Yours is an interactive playground created as a response to the prompt “a game with no instructions.” This is a game where players may create their own rules as they play.
Click to play Yours
The challenge was to make "a game with no instructions."
I enjoy games that doesn't need any tutorial or teaches the game in a very subtle way. Hence, my goal was to make a game that communicates all the mechanics in an intuitive and simplistic way.
After some brainstorming, I got the idea about making a game that "pretends to be a game."
To explain this further, there were going to be interactable objects in the scene that provide some sort of feedback to the players as they interact with them. Initially, players were making up their own games based on assumptions they have.
Communicating Without Any Instruction
This was both the most challenging and most fun part for me as I worked on this project.
I basically broke down all the things I needed to communicate to the players without using any instructions:
1. Players can interact things only with mouse touch.
2. There is a base dot on the scene that allows players to draw.
3. Players start drawing by touching on one base dot and end drawing by touching on the other one.
4. The order or placement of these dots doesn't change how players draw.
5. There are other dots with different colors. They are interactable as well and they change the color of the drawing.
6. There are tiny flowers in the scene. They are interactable and change the background color.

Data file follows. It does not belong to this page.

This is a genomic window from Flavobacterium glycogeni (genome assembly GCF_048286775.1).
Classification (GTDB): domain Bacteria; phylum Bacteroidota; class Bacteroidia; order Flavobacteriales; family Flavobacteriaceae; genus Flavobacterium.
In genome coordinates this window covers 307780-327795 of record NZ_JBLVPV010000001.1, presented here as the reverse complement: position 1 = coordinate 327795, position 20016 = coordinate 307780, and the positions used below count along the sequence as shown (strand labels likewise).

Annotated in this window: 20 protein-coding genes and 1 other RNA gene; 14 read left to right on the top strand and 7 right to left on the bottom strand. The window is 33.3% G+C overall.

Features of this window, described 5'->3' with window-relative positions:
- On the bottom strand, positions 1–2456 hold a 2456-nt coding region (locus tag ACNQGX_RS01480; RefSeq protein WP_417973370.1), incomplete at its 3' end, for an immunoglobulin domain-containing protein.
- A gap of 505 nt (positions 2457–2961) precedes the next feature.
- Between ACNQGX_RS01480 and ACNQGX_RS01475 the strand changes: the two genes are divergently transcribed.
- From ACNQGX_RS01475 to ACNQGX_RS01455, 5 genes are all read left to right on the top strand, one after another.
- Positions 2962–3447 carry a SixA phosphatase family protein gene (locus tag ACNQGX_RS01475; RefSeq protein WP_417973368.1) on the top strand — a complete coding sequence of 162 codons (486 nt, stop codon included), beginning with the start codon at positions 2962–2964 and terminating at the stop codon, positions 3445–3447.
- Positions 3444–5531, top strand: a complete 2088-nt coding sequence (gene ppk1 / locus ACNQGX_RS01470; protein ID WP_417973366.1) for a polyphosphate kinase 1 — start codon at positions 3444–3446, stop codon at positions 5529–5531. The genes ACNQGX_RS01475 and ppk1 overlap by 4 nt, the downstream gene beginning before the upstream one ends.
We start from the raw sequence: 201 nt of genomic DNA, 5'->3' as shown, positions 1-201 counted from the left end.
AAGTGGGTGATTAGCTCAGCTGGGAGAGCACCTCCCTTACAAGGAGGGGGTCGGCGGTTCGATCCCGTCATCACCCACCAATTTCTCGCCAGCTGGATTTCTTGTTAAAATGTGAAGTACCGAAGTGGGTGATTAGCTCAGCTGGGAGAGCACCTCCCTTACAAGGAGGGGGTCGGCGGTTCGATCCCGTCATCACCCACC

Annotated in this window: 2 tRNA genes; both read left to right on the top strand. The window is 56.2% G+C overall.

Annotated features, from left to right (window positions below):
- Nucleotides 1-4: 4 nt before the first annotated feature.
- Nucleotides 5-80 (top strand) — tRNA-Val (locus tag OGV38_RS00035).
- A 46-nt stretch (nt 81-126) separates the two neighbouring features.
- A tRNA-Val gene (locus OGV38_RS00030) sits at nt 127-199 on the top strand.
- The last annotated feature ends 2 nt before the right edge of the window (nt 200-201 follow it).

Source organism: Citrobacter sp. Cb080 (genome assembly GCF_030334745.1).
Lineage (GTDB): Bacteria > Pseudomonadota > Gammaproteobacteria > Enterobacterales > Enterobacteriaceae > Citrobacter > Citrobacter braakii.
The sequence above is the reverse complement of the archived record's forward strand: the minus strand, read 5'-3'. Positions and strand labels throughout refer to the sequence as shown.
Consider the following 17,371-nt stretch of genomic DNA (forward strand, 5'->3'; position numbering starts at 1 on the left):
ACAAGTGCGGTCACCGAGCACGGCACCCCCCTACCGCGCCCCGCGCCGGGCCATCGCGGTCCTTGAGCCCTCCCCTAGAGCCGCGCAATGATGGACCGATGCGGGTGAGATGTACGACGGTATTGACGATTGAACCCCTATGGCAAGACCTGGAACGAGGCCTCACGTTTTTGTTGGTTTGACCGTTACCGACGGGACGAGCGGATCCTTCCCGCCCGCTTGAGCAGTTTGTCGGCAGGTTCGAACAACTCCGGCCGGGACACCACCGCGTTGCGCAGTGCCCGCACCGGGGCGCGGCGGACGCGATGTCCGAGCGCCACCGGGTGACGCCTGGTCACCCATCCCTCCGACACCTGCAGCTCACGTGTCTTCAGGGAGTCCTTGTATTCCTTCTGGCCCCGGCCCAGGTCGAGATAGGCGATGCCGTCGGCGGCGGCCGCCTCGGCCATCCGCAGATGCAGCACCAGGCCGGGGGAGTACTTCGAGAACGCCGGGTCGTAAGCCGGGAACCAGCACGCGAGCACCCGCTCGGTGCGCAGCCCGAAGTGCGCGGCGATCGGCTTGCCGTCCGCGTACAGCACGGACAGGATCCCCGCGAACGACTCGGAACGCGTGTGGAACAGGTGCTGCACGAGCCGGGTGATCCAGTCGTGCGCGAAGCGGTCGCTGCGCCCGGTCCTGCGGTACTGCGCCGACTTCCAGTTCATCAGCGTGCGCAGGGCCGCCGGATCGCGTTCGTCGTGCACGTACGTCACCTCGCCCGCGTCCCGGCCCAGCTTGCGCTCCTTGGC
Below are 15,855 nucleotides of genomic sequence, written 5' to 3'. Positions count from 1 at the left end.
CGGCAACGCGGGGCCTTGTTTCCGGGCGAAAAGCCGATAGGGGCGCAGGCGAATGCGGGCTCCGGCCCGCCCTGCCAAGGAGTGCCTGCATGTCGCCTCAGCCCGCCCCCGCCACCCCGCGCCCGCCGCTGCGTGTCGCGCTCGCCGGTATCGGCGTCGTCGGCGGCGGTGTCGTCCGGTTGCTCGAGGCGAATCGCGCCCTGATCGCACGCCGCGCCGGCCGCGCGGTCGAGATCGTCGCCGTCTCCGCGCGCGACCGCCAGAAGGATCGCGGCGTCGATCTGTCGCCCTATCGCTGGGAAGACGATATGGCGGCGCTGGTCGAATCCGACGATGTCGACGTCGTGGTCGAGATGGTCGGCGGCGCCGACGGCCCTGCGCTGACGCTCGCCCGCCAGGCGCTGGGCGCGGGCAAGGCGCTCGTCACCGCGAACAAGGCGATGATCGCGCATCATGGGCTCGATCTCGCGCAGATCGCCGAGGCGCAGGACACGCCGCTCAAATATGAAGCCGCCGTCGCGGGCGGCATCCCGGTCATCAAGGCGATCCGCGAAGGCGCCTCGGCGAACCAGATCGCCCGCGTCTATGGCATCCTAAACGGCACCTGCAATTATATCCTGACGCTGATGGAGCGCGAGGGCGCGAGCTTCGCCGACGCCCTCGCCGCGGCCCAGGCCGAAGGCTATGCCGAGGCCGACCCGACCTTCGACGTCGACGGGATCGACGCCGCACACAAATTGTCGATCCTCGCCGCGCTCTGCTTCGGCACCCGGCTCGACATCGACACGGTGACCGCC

7. There is a red dot in the scene. It is an interactable object and it breaks the drawing.
Guiding Through Limited Interaction
My strategy for teaching game mechanics was to give the user one thing at a time. And repeat to prove that things happening are not a coincidence.
Here is how I implemented a tutorial without using any text:
Mouse Touch & Drawing
The very first scene in the game has the title and a pink dot in the middle. As players drag the mouse on the dot, the line renderer is enabled and players start drawing. After a few seconds, the scene changes.
Starting & Finishing Drawing
In the second scene, there are two dots instead of one. Players already know that they can touch a dot and draw. Now, they see two dots. They touch one, and touch the other eventually. When they do, the line renderer is disabled and they can't draw anymore.
Placement Of Dots Is Not Important
I created this scene in between because I wanted to ensure two things. First, it doesn't matter how these two dots are placed on the scene, they allow you to draw and move on to the next scene. And second, the interaction on the previous scene wasn't a coincidence.
Other Dots Changes The Color Of The Drawing
There are three dots that change the color of the line renderer. I introduced them all on the same scene because they do the same thing. As players move their mouse closer, they get bigger to invite them to interaction. These dots are different than the base dots, therefore they are smaller and placed in the middle of the two base dots.
Tiny Flowers Change Background Color
In this scene, players are given the regular dots from the previous scene and one new element, which is the flashing tiny flower. As they touch it, the background color changes, and another flashing flower appears. Hence, they are introduced to two things: First, these flowers change background color. Second, there are two of them.
Red Dots Break The Drawing
As players drag their mouse closer to the red dot introduced in this scene for the first time, they would see spikes coming out from the red dot. And if they interact, they drawings would get broken.